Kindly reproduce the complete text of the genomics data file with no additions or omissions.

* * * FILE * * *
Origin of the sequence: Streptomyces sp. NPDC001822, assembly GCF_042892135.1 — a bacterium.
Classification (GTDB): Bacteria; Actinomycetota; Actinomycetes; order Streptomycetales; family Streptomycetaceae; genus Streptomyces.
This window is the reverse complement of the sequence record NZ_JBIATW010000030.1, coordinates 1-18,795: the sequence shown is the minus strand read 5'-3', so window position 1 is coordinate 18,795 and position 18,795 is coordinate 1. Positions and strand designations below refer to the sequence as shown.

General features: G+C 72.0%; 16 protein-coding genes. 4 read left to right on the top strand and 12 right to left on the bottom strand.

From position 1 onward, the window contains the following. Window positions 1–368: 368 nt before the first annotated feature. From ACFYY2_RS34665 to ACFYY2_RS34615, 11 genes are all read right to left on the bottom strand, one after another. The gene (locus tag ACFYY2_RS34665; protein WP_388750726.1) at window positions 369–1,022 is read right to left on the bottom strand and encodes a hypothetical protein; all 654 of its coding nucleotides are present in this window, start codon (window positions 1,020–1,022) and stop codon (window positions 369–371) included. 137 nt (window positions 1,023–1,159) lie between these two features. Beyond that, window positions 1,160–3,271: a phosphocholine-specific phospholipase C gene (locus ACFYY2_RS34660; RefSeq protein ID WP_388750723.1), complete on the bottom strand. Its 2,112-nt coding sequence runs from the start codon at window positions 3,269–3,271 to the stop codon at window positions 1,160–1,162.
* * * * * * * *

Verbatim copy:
Origin of the sequence: Streptomyces sp. NPDC001822, assembly GCF_042892135.1 — a bacterium.
Classification (GTDB): Bacteria; Actinomycetota; Actinomycetes; order Streptomycetales; family Streptomycetaceae; genus Streptomyces.
This window is the reverse complement of the sequence record NZ_JBIATW010000030.1, coordinates 1-18,795: the sequence shown is the minus strand read 5'-3', so window position 1 is coordinate 18,795 and position 18,795 is coordinate 1. Positions and strand designations below refer to the sequence as shown.

General features: G+C 72.0%; 16 protein-coding genes. 4 read left to right on the top strand and 12 right to left on the bottom strand.

From position 1 onward, the window contains the following. Window positions 1–368: 368 nt before the first annotated feature. From ACFYY2_RS34665 to ACFYY2_RS34615, 11 genes are all read right to left on the bottom strand, one after another. The gene (locus tag ACFYY2_RS34665; protein WP_388750726.1) at window positions 369–1,022 is read right to left on the bottom strand and encodes a hypothetical protein; all 654 of its coding nucleotides are present in this window, start codon (window positions 1,020–1,022) and stop codon (window positions 369–371) included. 137 nt (window positions 1,023–1,159) lie between these two features. Beyond that, window positions 1,160–3,271: a phosphocholine-specific phospholipase C gene (locus ACFYY2_RS34660; RefSeq protein ID WP_388750723.1), complete on the bottom strand. Its 2,112-nt coding sequence runs from the start codon at window positions 3,269–3,271 to the stop codon at window positions 1,160–1,162.